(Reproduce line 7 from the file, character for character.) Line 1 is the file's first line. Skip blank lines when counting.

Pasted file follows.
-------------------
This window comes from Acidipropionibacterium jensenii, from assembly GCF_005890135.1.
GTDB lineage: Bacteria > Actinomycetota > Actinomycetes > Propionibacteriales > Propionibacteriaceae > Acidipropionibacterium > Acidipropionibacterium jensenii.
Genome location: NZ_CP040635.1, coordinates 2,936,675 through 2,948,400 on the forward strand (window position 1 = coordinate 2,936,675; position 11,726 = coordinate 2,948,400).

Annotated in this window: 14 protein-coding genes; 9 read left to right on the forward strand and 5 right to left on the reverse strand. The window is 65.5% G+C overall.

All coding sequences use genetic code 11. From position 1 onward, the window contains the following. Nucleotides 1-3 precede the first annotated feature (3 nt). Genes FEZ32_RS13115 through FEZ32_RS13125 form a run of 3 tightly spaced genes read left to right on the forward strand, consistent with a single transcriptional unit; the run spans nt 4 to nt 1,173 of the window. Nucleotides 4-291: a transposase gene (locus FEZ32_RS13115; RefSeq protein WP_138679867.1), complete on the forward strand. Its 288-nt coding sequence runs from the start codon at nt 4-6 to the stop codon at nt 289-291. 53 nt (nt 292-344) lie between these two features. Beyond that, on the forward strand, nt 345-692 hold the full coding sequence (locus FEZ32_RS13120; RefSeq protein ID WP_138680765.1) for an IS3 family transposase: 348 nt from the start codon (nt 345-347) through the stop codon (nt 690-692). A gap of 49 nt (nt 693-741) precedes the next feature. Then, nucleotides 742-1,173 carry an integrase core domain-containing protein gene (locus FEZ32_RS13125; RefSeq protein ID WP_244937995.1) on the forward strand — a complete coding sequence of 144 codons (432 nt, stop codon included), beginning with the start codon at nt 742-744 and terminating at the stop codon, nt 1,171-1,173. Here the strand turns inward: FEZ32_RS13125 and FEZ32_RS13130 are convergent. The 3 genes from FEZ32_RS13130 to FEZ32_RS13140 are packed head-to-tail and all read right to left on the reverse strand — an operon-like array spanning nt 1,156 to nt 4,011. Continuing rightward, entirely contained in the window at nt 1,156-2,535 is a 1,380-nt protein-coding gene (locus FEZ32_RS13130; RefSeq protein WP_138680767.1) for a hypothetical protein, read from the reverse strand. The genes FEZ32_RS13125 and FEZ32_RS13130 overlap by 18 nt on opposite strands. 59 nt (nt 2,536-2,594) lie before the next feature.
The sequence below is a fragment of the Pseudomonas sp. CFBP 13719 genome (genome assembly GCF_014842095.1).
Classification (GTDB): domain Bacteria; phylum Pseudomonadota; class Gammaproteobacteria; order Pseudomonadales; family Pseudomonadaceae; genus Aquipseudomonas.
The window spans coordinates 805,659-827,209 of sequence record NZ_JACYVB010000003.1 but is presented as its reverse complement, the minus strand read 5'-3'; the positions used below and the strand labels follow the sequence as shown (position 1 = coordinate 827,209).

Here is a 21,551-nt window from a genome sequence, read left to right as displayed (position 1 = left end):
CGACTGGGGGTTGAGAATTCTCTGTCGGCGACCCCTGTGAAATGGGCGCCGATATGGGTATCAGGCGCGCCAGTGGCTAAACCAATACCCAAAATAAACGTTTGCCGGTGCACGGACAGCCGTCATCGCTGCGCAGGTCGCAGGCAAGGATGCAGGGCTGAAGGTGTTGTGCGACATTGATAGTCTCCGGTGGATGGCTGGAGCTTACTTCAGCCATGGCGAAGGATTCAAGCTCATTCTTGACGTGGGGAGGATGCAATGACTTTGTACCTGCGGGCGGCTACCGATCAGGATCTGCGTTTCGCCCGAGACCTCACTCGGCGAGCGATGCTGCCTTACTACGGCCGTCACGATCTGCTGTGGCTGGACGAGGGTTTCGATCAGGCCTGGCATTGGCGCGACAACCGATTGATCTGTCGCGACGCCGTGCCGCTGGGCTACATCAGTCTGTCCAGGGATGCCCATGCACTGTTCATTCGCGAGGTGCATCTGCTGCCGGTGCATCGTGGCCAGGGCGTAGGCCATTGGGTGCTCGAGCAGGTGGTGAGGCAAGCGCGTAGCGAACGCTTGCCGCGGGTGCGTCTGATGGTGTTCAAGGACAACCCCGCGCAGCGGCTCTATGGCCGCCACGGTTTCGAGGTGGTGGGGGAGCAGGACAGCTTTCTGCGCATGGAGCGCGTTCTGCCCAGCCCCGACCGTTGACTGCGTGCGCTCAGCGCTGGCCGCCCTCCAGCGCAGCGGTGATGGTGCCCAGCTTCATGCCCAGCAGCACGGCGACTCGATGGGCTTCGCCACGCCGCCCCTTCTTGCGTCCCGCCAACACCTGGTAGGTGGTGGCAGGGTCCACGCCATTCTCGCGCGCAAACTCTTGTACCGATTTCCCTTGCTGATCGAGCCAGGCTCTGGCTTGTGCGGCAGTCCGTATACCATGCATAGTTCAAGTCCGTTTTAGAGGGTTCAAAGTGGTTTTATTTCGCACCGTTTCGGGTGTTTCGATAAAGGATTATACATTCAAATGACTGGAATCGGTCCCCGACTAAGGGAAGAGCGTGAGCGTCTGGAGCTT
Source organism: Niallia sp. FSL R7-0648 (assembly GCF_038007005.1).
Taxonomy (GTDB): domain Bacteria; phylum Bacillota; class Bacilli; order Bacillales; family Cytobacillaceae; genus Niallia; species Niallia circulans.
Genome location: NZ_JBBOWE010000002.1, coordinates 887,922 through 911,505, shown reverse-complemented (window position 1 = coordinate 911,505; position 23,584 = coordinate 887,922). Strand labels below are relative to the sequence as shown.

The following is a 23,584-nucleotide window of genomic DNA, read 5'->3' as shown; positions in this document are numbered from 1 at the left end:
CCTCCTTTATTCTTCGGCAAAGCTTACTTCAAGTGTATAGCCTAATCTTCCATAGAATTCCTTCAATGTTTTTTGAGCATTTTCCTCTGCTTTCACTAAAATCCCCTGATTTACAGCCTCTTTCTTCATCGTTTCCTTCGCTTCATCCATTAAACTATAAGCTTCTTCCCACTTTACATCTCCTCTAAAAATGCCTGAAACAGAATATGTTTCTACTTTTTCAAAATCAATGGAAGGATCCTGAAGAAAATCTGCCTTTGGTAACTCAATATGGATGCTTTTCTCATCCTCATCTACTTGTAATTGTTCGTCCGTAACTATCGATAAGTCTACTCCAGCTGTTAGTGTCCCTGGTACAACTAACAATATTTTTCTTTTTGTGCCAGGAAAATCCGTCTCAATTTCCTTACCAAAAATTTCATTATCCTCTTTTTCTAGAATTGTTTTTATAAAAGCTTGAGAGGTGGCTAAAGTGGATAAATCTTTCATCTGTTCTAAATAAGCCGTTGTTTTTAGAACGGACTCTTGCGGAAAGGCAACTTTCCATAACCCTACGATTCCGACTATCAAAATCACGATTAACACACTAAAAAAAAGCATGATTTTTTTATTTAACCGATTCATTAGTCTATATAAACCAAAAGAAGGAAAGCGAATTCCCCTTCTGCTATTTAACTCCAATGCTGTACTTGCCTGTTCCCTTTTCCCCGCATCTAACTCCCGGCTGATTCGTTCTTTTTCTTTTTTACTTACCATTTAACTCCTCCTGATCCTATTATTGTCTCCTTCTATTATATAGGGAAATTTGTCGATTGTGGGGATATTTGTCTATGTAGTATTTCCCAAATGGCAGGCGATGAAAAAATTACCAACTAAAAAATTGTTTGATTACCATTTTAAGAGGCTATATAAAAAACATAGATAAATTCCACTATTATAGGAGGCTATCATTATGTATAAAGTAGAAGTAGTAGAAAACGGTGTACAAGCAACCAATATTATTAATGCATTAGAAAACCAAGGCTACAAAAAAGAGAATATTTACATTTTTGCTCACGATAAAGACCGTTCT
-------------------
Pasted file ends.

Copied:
Classification (GTDB): domain Bacteria; phylum Pseudomonadota; class Gammaproteobacteria; order Pseudomonadales; family Pseudomonadaceae; genus Aquipseudomonas.